In the search for greater transparency, the top Republican on the Senate intelligence committee Marco Rubio said in May that despite the “stigma on Capitol Hill” resulting in “giggles” from his colleagues, the issue was worth investigating. He was joined by Fox news host Tucker Carlson, who referred to UFOs as a “very big issue”.
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From the margins to the centre-stage
Often relegated to fringe, unscientific and even conspiratorial theories reserved for “ufologists”, it’s the first time since the 1950s that the topic has been taken seriously by the US government. After the pilot of a small plane reported seeing several “saucer-like” objects flying near Mount Rainier in Washington state in a 1947 newspaper headline, ordinary citizens followed suit. Sightings of “flying saucers” started exploding in numbers.
In the summer of that same year, theories circulated that an alien spacecraft had crashed near a military site in Roswell, New Mexico. US military officials visited the crash site and said they found remnants of a crashed weather balloon, but their findings weren’t enough to quell what had already become a national sensation.
Because of the Cold War, the US military wasn’t as worried about coming face to face with an alien as it was about discovering a Soviet machine more technically advanced than their own. So in 1953, a CIA advisory panel of experts was formed to officially investigate unidentified flying objects, saying they posed a potential threat to national security.
In a lengthy investigation on the relationship between UFOs and the Pentagon published by the New Yorker magazine in April 2021, journalist Gideon Lewis-Kraus wrote: “The Cold War made it crucial that the US government be perceived to have full control over its airspace.”
What ensued was a vast media campaign in the 1960s, orchestrated by the US government to try to dissuade the population from tracking down “flying saucers”. For a period of about 40 years, the US government was entirely silent on the issue. This never stopped ufologists from pilgrimaging across the “Extraterrestrial Highway” in the Nevada desert to Area 51, a US Air Force facility said to host an alien spacecraft that has become a popular tourist destination.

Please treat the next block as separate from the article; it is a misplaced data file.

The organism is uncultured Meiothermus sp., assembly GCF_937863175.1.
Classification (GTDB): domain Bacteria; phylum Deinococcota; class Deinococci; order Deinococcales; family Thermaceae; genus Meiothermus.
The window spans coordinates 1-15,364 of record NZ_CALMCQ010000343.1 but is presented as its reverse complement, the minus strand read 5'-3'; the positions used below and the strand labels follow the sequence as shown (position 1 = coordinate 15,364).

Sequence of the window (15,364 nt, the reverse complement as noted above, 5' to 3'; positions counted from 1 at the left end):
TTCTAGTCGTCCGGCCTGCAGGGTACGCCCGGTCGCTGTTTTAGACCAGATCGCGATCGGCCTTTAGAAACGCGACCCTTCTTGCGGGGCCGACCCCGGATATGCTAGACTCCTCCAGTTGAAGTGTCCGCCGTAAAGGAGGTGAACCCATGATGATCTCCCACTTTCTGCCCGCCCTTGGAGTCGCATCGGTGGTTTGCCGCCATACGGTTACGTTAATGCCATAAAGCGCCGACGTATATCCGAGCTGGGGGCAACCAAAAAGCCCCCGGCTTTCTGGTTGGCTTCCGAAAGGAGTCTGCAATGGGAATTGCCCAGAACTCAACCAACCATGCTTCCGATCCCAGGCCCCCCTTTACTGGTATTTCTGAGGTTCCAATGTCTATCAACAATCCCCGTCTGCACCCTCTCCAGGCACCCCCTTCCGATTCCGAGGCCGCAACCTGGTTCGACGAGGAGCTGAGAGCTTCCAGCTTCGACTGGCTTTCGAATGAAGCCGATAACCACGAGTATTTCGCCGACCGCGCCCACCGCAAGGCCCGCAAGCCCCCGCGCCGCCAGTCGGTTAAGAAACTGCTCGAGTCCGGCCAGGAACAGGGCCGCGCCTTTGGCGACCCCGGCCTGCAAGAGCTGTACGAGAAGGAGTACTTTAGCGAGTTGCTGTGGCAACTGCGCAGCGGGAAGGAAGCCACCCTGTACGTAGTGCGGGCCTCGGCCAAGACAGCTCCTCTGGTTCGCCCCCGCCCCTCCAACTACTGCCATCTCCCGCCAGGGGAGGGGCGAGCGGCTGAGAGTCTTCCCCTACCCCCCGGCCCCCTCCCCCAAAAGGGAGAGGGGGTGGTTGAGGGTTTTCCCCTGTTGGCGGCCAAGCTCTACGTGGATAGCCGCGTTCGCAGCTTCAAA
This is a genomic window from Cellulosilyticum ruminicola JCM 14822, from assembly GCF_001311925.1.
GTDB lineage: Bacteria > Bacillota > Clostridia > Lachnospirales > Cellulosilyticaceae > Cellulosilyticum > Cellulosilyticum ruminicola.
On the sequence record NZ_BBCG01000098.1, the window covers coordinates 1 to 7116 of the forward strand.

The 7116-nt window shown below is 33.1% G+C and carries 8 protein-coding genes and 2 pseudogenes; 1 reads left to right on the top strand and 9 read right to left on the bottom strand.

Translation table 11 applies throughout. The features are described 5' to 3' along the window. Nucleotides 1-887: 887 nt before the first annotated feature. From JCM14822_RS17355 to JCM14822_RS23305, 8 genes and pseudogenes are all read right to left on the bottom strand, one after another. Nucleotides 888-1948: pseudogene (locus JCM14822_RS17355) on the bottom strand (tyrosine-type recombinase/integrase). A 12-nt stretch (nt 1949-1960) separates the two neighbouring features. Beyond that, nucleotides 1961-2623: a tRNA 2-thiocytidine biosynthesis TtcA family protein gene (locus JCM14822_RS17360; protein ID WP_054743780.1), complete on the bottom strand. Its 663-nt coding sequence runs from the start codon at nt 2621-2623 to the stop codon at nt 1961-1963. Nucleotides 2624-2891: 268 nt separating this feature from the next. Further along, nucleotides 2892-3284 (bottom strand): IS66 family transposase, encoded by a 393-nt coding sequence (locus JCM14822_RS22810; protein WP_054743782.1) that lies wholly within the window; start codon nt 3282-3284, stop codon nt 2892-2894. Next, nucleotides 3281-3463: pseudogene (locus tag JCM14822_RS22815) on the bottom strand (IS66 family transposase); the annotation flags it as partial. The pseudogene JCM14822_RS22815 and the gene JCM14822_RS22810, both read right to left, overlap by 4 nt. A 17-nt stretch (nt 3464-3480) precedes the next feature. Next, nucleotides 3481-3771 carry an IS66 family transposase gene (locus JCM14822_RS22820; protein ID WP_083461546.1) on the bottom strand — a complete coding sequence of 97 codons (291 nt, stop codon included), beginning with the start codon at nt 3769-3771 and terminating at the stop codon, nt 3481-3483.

Later on in 2017, the New York Times published an article about the Pentagon’s mysterious UFO programme and the subject came back into the limelight. The article explained that sightings had frequently come from the US military itself, shattering the myth that the government considered civilian reports to be nonsense spewed by conspiracy theorists.
Since then, US media outlets have been able to access several videos and audio recordings of US Air Force pilots who have come face to face with unidentifiable objects flying at supersonic speeds, their movements hard to replicate.
Playing politics with Blink-182
Months before the report on UAP was ordered by Trump, the US Department of Defense formally released three Navy videos showing unidentified aerial phenomena blurrily moving against dark backdrops. Unintentionally stoking ufologists hopes that extra-terrestrial life exists, the Pentagon’s intention was to “clear up any misconceptions”.
The videos were first released between December 2017 and March 2018 by To The Stars Academy of Arts & Sciences, a private company co-founded by former Blink-182 member Tom DeLonge.
As to the question of why UFOs are coming back into the spotlight now, many speculate it could be tied to tense US-Russia relations. Just like in the beginning of the Cold War, the US once again feels its military and technological superiority is under threat.
David Clarke, an associate professor at Sheffield Hallam University in the UK, told the Washington Post: “My sort of view of this is UFOs are a product of the Cold War.” He said he found it “interesting that UFOs should once again come into public prominence” as they have today.
This article was adapted from the original in French.